Chérie Newman

Producer and On-Air Host

Chérie Newman is an arts and humanities producer and on-air host for Montana Public Radio, and a freelance writer. Her weekly literary program, The Write Question, is broadcast on several public radio stations, and available online at PRX.org and MTPR.org.

Her articles, essays, and book reviews have been published in Montana Magazine, High Country News, the University of Montana Alumni Newsletter, Whitefish Review, the Billings Gazette, the Missoulian, Montana Senior News, Outside Bozeman Magazine, and on numerous websites.

Ways to Connect

You and Me and Him, by Kriss Dinnison
Houghton Mifflin Harcourt

Maggie and Nash are outsiders: She’s overweight. He’s out of the closet. They’re best friends, and they’ve helped each other survive their small-minded small town. But when Tom moves to Cedar Ridge at the start of the school year they have something unexpected in common—feelings for the same guy.

String Orchestra of the Rockies kicks of their 31st season with a concert titled "Sweet" Italianne, featuring cellist Matt Haimovitz. The performance will take place Sunday, September 20, at 7:30 p.m. in the Music Recital Hall on the University of Montana Campus.

Jill Johnson / G.P. Putnam's Sons | Penguin Random House

New York Times–bestselling author of The Last Gunfight Jeff Guinn once again brings the Old West to life in Buffalo Trail, the grand follow-up to Glorious.
 

The actress Loretta Swit — best known for her role as Major “Hotlips” Houlihan in the popular TV show M.A.S.H. — is in Missoula. She’s here for a screening of “Never The Same” — a film about American prisoners of Imperial Japan during World War II. The screening coincides with an exhibit at the Montana Museum of Art & Culture that features pieces by Montana artist Ben Steele.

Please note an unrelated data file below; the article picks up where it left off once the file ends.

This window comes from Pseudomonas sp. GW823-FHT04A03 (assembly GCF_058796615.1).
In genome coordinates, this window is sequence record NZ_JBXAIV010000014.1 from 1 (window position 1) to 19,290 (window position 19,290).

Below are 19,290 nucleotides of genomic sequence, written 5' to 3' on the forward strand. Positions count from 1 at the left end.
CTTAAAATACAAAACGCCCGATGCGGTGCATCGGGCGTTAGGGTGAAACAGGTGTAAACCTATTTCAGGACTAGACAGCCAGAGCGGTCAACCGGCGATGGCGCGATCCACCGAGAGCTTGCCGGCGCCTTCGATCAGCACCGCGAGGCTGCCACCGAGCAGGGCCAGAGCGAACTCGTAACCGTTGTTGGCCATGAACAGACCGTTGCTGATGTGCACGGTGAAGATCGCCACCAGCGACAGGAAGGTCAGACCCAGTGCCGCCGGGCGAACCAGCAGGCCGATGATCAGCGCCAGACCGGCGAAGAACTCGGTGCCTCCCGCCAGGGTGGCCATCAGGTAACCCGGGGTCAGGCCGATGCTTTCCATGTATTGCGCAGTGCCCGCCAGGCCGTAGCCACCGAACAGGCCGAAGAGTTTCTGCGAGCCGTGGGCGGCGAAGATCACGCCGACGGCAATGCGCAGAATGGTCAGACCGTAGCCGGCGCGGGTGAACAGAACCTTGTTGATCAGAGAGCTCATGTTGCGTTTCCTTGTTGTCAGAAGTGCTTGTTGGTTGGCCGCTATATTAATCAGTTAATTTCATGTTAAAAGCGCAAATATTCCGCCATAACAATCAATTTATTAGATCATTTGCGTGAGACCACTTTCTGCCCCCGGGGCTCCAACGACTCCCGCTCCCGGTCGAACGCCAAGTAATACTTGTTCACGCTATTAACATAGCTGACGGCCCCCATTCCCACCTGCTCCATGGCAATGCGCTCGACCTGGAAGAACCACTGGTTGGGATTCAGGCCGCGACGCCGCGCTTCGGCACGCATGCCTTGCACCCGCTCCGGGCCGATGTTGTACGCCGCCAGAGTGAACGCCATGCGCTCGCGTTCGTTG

In 1970, Margaret Grundstein abandoned her graduate degree at Yale and followed her husband, an Indonesian prince and community activist, to a commune in the backwoods of Oregon. Together with ten friends and an ever-changing mix of strangers, they began to build their vision of utopia.

Montana Historical Society Press

Step out of a world governed by clocks and calendars and into the world of the Kootenai and Blackfeet peoples, whose traditional territories included the area that is now Glacier National Park.

Montana Book Festival dates: September 10 - 12.

Through its annual literary festival and related events, The Montana Book Festival Association seeks to foster interest in literature for people of all ages, perpetuate a sense of literary community, and provide a vibrant, compelling forum for the literary arts.

About the book:

Meal or menace? No controversy in nutrition is bigger than wheat.

Blackfeet parade around camp before construction of the Okan lodge, 1908
Walter McClintock, photographer / Yale Collection of Western Americana

Most Montanans have been to Glacier National Park, although few of us know about what went on in that landscape before 1910, the year the Park was created. But now, thanks to a new book published by the Montana Historical Society Press, we have stories about the people who lived there.

About the book:

In the sweltering heat of a Montana July, the small town of Grandview readies for its annual Jamboree. The event is meant to celebrate community, but this year tensions boil over, threatening to tear the town, and a family, apart.

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